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Rob Martienssen

Rob Martienssen

Professor & HHMI Investigator

Ph.D., Cambridge University, 1986

martiens@cshl.edu | (516) 367-8322

Chromosomes are covered with chemical modifications that help control gene expression. I study this secondary genetic code - the epigenome - and how it is guided by small mobile RNAs in plants and fission yeast. Our discoveries impact plant breeding and human health, and we use this and other genomic information to improve aquatic plants as a source of bioenergy.

Epigenetic mechanisms of gene regulation—chemical and conformational changes to DNA and the chromatin that bundles it—have had an important impact on genome organization and inheritance and on cell fate. These mechanisms are conserved in eukaryotes and provide an additional layer of information superimposed on the genetic code. Robert Martienssen, a pioneer in the study of epigenetics, investigates mechanisms involved in gene regulation and stem cell fate in yeast and model plants including Arabidopsis and maize. He and his colleagues have shed light on a phenomenon called position-effect variegation, caused by inactivation of a gene positioned near densely packed chromosomal material called heterochromatin. They have discovered that small RNA molecules arising from repeating genetic sequences program that heterochromatin. Martienssen and colleagues have described a remarkable process by which “companion cells” to sperm in plant pollen grains provide them with instructions that protect sperm DNA from transposon damage. They found that some of these instructions, or epigenetic marks, could be inherited in the next generation. These marks, and the small RNA responsible that guide them, can sense the number of chromosomes inherited from pollen and may allow Arabidopsis, a flowering plant, to produce egg cells without meiosis, an important step toward a long-time goal of plant breeding: generating clonal offspring to perpetuate hybrid vigor. The lab has also shown that when RNA polymerase II has transcribed a stretch of DNA, the RNA interference mechanism causes the enzyme to release its hold on the DNA and fall away. This allows the replication fork to progress smoothly and the DNA strands to be copied; histone-modifying proteins, which follow right along, establish heterochromatin. Martienssen’s group also continues to work on problems related to the creation of plant-based biofuels. As part of a collaborative project to generate a high-quality full genome map of the oil palm plant, Martienssen and his colleagues identified a transposon whose modification controls the yield of oil palm trees. This discovery will increase yields and should lessen the environmental burden of oil palm production, which often threatens already endangered rainforest lands.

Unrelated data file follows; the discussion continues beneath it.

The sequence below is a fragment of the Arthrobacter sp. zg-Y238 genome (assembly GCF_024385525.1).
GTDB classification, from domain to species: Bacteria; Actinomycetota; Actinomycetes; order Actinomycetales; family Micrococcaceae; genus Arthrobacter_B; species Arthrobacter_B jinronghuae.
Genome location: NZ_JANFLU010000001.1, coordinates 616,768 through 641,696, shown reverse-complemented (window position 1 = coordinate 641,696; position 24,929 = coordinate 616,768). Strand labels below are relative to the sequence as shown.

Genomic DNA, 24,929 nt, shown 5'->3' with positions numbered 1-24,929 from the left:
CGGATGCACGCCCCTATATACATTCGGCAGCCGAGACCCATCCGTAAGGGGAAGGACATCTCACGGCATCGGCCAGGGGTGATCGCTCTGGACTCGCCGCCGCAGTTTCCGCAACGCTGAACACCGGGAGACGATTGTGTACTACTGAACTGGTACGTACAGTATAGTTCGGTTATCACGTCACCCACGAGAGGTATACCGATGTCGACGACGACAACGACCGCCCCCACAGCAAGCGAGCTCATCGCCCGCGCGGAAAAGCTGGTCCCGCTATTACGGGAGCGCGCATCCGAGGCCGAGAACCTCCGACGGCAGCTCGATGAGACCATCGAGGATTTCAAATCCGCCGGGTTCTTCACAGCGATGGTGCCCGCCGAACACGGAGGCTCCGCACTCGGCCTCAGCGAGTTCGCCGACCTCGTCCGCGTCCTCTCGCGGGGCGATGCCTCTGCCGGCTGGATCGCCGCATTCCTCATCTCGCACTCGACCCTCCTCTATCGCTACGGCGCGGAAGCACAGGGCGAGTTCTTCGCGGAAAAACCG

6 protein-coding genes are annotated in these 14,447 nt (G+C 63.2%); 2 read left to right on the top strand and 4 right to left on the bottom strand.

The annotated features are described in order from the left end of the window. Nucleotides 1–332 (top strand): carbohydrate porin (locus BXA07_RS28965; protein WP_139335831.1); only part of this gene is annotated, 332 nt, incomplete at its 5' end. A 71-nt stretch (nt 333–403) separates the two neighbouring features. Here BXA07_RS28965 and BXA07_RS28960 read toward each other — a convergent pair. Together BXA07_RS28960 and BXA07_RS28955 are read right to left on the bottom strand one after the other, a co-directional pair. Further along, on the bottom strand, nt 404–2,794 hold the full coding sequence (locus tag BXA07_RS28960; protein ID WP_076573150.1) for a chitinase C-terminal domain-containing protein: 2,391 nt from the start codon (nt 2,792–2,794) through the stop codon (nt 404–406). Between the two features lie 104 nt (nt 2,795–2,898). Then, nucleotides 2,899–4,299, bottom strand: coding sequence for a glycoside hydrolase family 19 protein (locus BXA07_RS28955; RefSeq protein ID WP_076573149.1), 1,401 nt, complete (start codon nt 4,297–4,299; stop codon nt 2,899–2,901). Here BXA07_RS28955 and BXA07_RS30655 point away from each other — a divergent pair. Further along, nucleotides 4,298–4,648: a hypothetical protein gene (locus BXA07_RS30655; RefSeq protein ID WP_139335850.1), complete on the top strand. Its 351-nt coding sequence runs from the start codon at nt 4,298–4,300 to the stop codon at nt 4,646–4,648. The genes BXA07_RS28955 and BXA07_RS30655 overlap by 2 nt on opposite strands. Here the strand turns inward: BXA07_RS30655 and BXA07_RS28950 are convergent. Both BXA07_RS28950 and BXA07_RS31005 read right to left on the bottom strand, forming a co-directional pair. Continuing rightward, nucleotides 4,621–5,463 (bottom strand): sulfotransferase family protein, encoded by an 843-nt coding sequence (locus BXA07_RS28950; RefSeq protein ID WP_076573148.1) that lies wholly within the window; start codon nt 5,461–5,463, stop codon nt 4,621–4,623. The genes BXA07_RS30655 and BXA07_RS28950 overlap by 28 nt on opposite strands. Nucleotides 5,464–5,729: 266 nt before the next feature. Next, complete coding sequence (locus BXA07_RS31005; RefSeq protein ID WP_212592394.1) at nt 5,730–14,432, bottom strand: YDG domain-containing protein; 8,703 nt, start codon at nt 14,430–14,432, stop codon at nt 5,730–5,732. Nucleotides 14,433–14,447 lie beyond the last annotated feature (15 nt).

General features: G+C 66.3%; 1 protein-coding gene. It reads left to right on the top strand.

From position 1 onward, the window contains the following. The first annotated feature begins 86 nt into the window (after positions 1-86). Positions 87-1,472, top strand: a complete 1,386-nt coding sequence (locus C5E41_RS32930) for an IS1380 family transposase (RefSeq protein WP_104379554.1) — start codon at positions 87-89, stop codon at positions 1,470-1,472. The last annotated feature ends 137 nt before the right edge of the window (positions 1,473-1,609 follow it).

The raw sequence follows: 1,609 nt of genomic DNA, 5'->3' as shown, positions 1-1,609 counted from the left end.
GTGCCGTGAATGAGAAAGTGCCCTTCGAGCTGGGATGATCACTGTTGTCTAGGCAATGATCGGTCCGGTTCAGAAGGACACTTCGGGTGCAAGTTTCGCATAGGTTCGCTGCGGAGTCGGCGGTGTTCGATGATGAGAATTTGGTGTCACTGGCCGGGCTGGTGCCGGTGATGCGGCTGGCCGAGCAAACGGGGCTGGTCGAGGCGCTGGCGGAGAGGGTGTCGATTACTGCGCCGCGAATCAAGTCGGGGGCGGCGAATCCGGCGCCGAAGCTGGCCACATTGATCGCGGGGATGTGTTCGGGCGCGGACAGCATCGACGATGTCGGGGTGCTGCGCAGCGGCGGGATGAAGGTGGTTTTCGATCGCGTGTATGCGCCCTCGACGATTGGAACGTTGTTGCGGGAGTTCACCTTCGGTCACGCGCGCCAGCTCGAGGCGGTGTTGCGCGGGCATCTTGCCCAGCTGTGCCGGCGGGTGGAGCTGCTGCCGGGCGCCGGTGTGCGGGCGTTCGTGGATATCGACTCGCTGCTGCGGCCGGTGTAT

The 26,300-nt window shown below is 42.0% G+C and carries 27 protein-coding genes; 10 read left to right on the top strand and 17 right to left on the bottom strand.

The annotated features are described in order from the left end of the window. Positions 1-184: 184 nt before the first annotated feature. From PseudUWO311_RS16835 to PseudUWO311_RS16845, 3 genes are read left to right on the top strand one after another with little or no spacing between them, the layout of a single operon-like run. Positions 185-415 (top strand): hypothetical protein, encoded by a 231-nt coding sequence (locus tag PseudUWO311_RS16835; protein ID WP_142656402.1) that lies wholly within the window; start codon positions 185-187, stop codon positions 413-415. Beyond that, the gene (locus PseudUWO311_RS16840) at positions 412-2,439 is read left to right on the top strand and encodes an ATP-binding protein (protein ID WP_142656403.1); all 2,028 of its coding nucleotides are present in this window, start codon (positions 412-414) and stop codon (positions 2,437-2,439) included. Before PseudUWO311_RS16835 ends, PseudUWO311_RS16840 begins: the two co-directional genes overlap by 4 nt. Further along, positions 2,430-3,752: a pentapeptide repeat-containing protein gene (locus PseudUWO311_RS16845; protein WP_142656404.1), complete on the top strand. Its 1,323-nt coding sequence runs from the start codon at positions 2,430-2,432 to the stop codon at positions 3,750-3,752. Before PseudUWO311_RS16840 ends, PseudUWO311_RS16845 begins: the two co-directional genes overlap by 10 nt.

Big plans for a tiny plant

    Big plans for a tiny plant

    July 15, 2018

    Base Pairs podcast As temperatures around the globe continue to rise, scientists are working hard to develop solutions that deal with the consequences of climate change, focusing on ways to slow or halt the trend. One significant hurdle is our dependence on fossil fuels like gasoline, coal, and petroleum. Researchers are working with a variety...


    A science writer’s quest to understand heredity

    A science writer’s quest to understand heredity

    May 30, 2018

    LabDish Blog At this very moment, there is more Neanderthal DNA on Earth than there was when Neanderthals were alive. Bits of their DNA, inherited tens of thousands of years ago, persist in many of our genomes today. This astounding legacy is one of many revelations that renowned science writer Carl Zimmer uses to burst...


    Public Lecture – ENERGY FROM THIN AIR: Basic research to biofuels

    Public Lecture – ENERGY FROM THIN AIR: Basic research to biofuels